We love the term retronym. A retronym refers to something that was formerly called one thing, but then is replaced or updated in a way that it has to have a new name in order to be differentiated from its replacement. Here are some examples of retronyms:
Acoustic guitar: An acoustic guitar used to just be called a guitar. Then Les Paul came along and changed rock and roll forever. Now, you have to call those guitars that aren’t plugged in and amplified an acoustic guitar.
Analog clocks: These used to just be called clocks, until those geniuses who clearly hated all of the time problems from elementary school math decided that digital was so much easier. Presto! Analog clocks were reborn.
Desktop computers: Ah, remember when computers were only in geeky labs in college campuses. Then they migrated to offices and homes. Then, the evolution of smaller and smaller devices began, so the invention of the laptop meant that our old computers had to be called desktop.
Brick-and-mortar. We used to call these things “stores” in the old days. Now that e-tailing is prominent if not predominant, we had to back up and create a term that differentiated “real” shopping from “cyber” shopping.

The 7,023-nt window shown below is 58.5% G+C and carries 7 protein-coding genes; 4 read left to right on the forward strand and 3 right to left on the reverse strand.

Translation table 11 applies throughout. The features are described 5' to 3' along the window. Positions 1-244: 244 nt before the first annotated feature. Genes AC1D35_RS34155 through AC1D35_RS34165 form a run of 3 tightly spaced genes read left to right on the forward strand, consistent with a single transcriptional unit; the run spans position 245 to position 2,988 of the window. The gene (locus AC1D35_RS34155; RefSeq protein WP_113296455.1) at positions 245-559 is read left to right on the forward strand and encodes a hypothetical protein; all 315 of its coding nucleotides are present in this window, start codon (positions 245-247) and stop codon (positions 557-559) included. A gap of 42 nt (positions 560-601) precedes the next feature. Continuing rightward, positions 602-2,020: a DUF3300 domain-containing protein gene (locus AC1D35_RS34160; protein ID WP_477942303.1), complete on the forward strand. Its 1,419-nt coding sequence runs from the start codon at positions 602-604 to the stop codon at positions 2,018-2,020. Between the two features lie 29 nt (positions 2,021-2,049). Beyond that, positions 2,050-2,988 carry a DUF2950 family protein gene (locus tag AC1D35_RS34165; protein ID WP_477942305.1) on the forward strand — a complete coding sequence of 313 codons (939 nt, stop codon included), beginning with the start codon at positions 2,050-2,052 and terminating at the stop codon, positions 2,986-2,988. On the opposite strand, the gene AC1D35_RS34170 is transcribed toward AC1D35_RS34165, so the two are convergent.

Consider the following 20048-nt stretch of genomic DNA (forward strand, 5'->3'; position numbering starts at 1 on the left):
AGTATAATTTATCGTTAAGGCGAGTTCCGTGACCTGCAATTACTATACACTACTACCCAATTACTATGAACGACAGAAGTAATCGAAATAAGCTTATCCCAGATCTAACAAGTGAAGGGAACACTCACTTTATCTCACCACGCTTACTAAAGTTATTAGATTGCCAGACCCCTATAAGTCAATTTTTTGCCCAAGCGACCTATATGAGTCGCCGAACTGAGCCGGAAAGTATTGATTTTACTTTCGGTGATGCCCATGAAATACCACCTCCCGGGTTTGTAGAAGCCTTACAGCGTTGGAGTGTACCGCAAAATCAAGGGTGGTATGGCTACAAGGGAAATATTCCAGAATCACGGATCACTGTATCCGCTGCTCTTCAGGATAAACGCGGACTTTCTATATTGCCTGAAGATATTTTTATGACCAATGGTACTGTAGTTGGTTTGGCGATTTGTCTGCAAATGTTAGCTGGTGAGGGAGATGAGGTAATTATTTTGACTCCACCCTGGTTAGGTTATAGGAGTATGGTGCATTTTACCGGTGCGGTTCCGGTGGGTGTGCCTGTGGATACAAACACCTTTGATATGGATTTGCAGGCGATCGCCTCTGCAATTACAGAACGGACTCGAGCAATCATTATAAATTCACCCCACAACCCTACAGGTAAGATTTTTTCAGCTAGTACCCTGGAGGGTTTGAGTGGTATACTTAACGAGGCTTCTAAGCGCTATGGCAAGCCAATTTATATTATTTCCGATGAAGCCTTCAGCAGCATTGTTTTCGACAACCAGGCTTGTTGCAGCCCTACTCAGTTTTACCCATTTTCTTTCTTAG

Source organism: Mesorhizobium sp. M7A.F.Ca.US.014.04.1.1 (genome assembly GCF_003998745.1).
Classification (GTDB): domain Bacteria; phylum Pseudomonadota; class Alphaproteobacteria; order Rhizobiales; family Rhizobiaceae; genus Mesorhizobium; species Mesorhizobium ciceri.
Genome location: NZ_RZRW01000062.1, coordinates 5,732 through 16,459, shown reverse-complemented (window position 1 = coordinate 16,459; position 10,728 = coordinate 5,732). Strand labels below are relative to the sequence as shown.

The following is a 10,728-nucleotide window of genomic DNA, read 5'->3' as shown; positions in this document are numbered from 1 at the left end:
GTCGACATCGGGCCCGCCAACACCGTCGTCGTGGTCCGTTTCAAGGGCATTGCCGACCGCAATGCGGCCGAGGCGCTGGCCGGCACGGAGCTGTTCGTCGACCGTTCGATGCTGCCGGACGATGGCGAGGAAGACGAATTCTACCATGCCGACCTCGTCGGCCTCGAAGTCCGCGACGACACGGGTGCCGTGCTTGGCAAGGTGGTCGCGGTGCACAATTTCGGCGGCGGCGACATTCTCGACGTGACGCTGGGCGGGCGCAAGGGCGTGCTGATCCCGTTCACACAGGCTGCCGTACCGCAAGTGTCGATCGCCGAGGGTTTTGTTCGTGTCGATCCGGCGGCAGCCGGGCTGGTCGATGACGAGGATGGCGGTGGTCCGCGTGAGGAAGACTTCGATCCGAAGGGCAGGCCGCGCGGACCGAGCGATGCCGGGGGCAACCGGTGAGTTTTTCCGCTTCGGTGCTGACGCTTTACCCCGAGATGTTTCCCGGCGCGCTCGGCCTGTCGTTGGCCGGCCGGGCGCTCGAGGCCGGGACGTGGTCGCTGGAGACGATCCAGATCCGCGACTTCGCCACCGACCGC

English Muffin. Yes, in Southern England, it used to just be called a muffin. But the good old American muffin was so tasty and sugary-good, that it had to be renamed to differentiate the delectables across the pond from one another.
Manual typewriter. Duh. The term was invented after the electric typewriter was born.
Conventional oven. What’s so conventional about that oven? Well, it predates the microwave, so every prepared food has to have two sets of directions as to how to reheat things (and sometimes the conventional is still better…)
Forward slash. Before those long internet addresses, we just used to call that symbol on the bottom right of your keyboard a slash. But the intrusion of the backwards slash meant the invention of a retronym.
Corn on the cob used to be called….wait for it….corn until the popularity of canned corn required a retronym.